The 2025 Chesapeake Clean Water Blueprint target is rapidly approaching, with much work remaining before the Chesapeake Bay is restored. We urge the Virginia General Assembly to accelerate efforts to reduce pollution, prioritizing the restoration of Virginia’s rivers, streams, and the Chesapeake Bay, so that future generations can enjoy their beauty and bounty.
Fully Fund Programs to Achieve Clean Water
Here is what is needed in this year’s budget to support our waterways:
- $237 million to upgrade aging municipal sewage treatment plants. This funding provides cost-shared grants to help wastewater facilities reduce the nutrient and sediment pollution that causes dead zones in our rivers and the Bay, while protecting ratepayers from absorbing all the costs.
- At least $137 million for the Virginia Agricultural Cost-Share program, which provides funding, technical expertise, and operational support to farmers who adopt sound, cost-effective conservation practices. These funds will support farmers who fence cattle out of streams, implement nutrient management plans on croplands, and adopt a host of other conservation practices. This amount builds on last session’s historic investment in our farming communities and will ensure funding continues to meet needs, despite the effects of recent inflation.
- $50 million for the Stormwater Local Assistance Fund (SLAF) to help cities and counties reduce polluted runoff from urban and suburban lands. SLAF provides matching grants to localities for projects such as wetland construction, living shoreline installation, and stream restoration work.
- $100 million to assist the City of Richmond in upgrading its outdated combined sewer system. Richmond is one of three Virginia localities with antiquated sewer systems. When a heavy rainstorm comes, the existing sewer infrastructure cannot adequately handle the high quantities of water, forcing discharges of raw sewage into the James River.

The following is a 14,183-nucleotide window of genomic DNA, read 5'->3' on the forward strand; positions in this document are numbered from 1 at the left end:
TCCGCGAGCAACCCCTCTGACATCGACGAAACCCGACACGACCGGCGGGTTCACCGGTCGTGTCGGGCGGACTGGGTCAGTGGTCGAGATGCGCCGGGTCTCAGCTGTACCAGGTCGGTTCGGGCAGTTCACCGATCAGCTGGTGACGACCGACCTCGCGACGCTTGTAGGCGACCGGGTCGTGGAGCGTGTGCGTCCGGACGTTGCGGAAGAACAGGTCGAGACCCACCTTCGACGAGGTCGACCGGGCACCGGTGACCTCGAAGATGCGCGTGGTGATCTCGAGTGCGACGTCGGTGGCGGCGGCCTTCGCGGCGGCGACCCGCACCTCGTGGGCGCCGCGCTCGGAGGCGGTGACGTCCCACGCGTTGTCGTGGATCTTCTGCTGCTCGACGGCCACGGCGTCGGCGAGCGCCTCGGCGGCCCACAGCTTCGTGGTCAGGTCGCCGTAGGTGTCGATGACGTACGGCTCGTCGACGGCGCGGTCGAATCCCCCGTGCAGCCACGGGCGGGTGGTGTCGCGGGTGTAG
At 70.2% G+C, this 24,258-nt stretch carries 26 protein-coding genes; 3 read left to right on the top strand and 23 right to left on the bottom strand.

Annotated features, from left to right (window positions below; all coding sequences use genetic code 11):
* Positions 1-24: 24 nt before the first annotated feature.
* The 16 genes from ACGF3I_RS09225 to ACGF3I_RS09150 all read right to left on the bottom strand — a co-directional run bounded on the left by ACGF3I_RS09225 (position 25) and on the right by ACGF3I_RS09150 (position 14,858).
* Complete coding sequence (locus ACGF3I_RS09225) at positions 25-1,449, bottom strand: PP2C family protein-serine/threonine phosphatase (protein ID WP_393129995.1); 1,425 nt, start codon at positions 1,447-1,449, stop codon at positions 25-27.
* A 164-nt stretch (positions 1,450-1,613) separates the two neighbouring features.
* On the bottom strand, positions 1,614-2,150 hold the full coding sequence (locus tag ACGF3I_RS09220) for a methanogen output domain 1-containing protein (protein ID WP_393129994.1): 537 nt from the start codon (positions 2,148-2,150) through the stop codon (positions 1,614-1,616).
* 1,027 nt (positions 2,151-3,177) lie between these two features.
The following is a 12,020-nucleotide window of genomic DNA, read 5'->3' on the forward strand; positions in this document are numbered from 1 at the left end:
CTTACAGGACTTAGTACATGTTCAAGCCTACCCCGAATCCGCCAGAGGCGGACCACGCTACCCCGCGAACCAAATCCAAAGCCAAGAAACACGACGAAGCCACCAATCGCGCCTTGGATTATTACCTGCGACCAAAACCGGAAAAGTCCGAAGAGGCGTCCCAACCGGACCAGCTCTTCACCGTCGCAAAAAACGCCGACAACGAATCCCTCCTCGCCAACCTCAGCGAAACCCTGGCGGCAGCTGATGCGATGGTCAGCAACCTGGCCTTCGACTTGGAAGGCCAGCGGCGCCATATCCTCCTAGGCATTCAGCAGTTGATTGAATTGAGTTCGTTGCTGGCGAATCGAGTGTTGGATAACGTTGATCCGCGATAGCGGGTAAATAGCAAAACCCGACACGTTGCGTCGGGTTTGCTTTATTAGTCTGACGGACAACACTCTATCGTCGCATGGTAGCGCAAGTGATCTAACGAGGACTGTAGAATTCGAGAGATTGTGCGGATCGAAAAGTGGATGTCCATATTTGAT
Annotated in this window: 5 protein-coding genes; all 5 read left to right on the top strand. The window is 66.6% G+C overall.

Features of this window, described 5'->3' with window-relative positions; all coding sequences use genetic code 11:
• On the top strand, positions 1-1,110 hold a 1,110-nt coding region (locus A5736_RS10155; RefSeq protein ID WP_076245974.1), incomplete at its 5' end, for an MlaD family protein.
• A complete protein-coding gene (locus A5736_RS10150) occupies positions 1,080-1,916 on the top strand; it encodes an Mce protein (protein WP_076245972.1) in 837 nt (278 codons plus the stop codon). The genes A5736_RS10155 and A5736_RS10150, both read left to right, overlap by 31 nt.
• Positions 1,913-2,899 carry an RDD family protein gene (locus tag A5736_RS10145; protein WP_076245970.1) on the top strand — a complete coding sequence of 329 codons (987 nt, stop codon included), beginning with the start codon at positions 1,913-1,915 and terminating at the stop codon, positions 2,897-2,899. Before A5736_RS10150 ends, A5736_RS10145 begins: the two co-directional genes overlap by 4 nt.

Create a Special Fund for Grants to Incentivize Long-Term and Highly-Effective Conservation Practices
Legislators should create a special grant fund of $8 million to incentivize the adoption of the conservation practices most cost-effective at reducing pollution to the Bay and local streams: forested buffers, stream exclusion, and nutrient management plan adoption. Grants from this fund (which could be in addition to support from the agricultural cost-share program) will help farmers meet the existing July 1, 2026 deadline by when farmers with 20 or more cows must exclude their herds from perennial streams and farms of at least 50 acres of cropland must adopt an approved nutrient management plan. CBF supports $8 million for a grant program to help farmers meet this deadline and the funds will serve to incentivize the most effective long-term practices, like forested buffers.
Protect Solar Mitigation Analysis
In 2022, legislators amended earlier legislation relating to small energy projects to require, in some cases, mitigation of solar projects’ environmental impacts to forest and farmlands. The bill directed the Virginia Department of Environmental Quality to develop regulations to administer this new program, first convening an advisory panel to assist in developing the guiding criteria. We urge legislators to refrain from amending this statute (HB 206, 2022) while the draft regulations are in development.
Support Cleaner Vehicle Emissions
CBF urges legislators to support the implementation of a low-emissions and zero-emissions vehicle program by the State Air Pollution Control Board. As of 2020, automobiles account for approximately 100 million pounds of nitrogen pollution deposited to the Bay watershed each year. By supporting more efficient vehicles, we can improve air quality, reduce pollution to the Bay, and decrease carbon emissions.
Enhance Climate Resilience while Protecting Water Quality